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In what could be a ground-breaking development in the future of Resistive Random Access Memory (ReRAM), researchers have found a way to create a 'Universal' memory that is as fast as RAM and has a non-volatile storage capacity comparable to Flash.
Researchers from the Center of Shared Research Facilities at Moscow Institute of Physics and Technology (MIPT) have created "thin films" that could be the basis for creating new forms of non-volatile memory.
To achieve this, they devised a method to control oxygen concentration in tantalum oxide films produced by a technique called Atomic Layer Deposition (ALD).
It is vital to choose the right substances for use in ALD.
"The hardest part in depositing oxygen-deficient films was finding the right reactants that would make it possible to both eliminate the ligands contained in the metallic precursor and control oxygen content in the resulting coating," explained Andrey Markeev, leading researcher at MIPT.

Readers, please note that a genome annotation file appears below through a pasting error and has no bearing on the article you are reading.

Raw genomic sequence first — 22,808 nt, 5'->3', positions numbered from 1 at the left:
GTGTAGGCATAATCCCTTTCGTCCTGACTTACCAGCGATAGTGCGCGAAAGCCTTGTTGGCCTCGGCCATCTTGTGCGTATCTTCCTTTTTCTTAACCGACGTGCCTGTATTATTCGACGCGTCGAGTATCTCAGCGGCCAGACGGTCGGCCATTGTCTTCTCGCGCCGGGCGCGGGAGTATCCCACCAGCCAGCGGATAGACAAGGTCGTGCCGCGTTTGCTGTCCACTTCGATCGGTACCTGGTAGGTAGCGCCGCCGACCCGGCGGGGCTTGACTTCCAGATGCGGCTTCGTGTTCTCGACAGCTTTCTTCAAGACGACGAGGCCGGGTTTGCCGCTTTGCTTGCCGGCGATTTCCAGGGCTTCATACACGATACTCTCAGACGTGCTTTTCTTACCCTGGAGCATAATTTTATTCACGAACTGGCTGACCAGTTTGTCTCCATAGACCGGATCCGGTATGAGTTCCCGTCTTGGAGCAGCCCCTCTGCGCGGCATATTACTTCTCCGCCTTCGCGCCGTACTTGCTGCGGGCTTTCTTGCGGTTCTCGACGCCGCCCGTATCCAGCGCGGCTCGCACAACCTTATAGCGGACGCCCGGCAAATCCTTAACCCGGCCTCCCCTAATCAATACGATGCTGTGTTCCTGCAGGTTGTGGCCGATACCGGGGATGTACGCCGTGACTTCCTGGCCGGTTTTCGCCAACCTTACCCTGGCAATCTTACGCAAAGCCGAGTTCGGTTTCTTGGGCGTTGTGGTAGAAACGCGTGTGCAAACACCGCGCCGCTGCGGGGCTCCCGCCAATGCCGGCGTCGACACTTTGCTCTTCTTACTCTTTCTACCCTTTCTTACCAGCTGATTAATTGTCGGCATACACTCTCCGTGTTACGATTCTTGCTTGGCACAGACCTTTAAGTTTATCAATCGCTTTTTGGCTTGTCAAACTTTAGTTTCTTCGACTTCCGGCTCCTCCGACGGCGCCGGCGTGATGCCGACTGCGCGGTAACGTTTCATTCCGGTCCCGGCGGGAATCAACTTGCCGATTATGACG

"We achieved this by using a tantalum precursor, which by itself contains oxygen, and a reactant in the form of plasma-activated hydrogen," Markeev added in a paper published in the journal ACS Applied Materials & Interfaces.
In the last decade, ALD has become increasingly widespread, with numerous applications in nanoelectronics, optics and the biomedical industry.
"In this study, we needed not just to obtain the films containing different amounts of oxygen but also to confirm this experimentally," added Konstantin Egorov, PhD student at MIPT.
"To do this, our team worked with a unique experimental cluster, which allowed us to grow films and study them without breaking the vacuum," Egorov stated.
Once the technique passes the test in the physical environment, the way to a 'Universal' memory will not be far away, the team noted.
(This story has not been edited by Business Standard staff and is auto-generated from a syndicated feed.)